Tom Shales: I'm against it - which is easy to say, of course. I think that Ms Jackson's malfunctioning wardrobe was enough of an intrusion into the sacred escapism of The Big Game -- and to make it a bulletin board for posting advocacy messages seems like a big, big mistake. This is only one ad, but what does a network say to the next guy - the one who wants to air a pro-abortion rights ad, or an anti-gun or pro-gun ad, or a this or a that? They will kill the fun.
Anonymous: You don't hate blueberries do you. Even in pie form?
Tom Shales: No, now that you mention it, many a fruit is transmogrified into glory when baked in a pie -- not four-and-twenty blackbirds, no, but then they ain't fruit. I can go for peach pie, apple pie, cherry pie, yes you have found a genuine weakness for fruit in altered form, I confess. Send your pies to ME, 1150 15th St NW, Wash--- No don't not even as a joke. I am joshing. Besides any pies sent would never make it upstairs. "something" would "happen" to them....
Hartford, Conn.: Did you see Jon Hamm on SNL last weekend? Any thoughts?
Tom Shales: He seemed to do okay - but -- how about the Michael Buble, or however it's spelled (pronounced Boo-blay, I think)? He was really good in the sketch he appeared in. In fact I thought most of the cast members were having a lousy night, and the material was dreadfully thin - including that crummy, meandering "cold-open" sketch version of the State of the Union speech.....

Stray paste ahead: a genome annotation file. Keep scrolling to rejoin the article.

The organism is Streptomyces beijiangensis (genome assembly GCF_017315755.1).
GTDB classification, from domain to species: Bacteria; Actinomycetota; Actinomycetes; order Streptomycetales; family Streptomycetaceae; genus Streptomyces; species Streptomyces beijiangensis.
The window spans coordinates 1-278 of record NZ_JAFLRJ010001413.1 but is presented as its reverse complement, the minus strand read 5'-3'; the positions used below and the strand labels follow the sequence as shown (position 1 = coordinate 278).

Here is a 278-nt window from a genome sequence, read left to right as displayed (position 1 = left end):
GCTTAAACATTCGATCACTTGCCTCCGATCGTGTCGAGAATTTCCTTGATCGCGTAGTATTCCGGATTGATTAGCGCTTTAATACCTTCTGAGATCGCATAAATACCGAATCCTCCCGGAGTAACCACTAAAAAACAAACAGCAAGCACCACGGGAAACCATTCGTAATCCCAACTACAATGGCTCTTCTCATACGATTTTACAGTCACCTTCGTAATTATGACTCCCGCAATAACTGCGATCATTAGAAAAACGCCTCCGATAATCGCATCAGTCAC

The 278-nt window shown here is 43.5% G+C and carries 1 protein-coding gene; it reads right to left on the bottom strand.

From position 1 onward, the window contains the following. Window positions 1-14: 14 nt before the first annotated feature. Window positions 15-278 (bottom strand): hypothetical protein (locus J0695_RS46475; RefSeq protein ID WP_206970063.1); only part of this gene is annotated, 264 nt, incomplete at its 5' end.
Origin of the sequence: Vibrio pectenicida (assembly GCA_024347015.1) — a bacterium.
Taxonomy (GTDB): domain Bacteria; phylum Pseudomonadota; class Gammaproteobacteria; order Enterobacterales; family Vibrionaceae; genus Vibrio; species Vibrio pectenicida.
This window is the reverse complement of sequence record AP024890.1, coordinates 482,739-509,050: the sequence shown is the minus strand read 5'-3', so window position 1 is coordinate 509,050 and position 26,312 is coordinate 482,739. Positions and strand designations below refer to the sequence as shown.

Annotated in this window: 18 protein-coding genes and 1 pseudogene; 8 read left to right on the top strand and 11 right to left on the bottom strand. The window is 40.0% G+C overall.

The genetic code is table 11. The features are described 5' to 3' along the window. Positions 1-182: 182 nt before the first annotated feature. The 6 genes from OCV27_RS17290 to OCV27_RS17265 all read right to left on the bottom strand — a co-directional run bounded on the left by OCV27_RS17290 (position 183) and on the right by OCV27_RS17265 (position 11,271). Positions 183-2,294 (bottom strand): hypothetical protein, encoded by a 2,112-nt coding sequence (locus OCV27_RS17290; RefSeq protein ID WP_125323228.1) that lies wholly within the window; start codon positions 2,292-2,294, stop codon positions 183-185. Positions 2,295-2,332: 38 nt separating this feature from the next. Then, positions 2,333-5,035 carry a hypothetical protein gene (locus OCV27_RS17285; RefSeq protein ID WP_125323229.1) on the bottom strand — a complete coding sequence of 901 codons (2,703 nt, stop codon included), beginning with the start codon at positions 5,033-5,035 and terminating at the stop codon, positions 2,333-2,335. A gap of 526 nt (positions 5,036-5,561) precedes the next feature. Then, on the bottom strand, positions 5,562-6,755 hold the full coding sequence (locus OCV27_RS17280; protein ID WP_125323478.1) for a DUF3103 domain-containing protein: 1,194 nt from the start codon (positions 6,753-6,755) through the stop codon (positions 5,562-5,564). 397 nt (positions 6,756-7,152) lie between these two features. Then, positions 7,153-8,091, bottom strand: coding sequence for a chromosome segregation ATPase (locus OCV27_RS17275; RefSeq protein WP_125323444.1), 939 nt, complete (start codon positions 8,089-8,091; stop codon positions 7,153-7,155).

Kukla Fran and Ollie: Tom, I always get a smile when you mention Kukla Fran and Ollie, it's terrible that today's TV watchers cannot know this gentle trio. Are any of the shows on DVD? As for cottage cheese -- have it with pineapple, peaches, fruit cocktail or my favorite, red pears, it really makes it so much better, you'll even ENJOY it. Bananas or kiwis also work.
Tom Shales: Gentle it was. And gentleness is very much an extinct value, I fear, in television and elsewhere. There are some episodes of K F & O available on DVD, a small boxed set of shows they did during one of their several revivals. This was a limited effort but it brings back very happy memories. And it's in color -- as the real K F & O was fairly early in its career, because it was NBC and NBC was owned by RCA and RCA had the color-TV patent.....
Settle a bet: Climb into your "Way Back" machine and tell me if you think Northern Exposure could be considered in top ten of television series ever aired.
Tom Shales: Not in MY wayback machine, no. I found it too precious and too uneventful -- but -- I respect it (there IS a distinction, I think --- you can respect stuff you don't like, tho not stuff you hate, and I sure didn't hate this show. It just left me cold - which is appropriate when you think about it -- also great cast).....
Tom Shales: Thank you. To the reader who asked about "Better Off Ted," WE SIMPLY DO NOT KNOW, for which I apologize, but come back to our little corner of the computer next week and we will try to have an answer. Good night, all !!!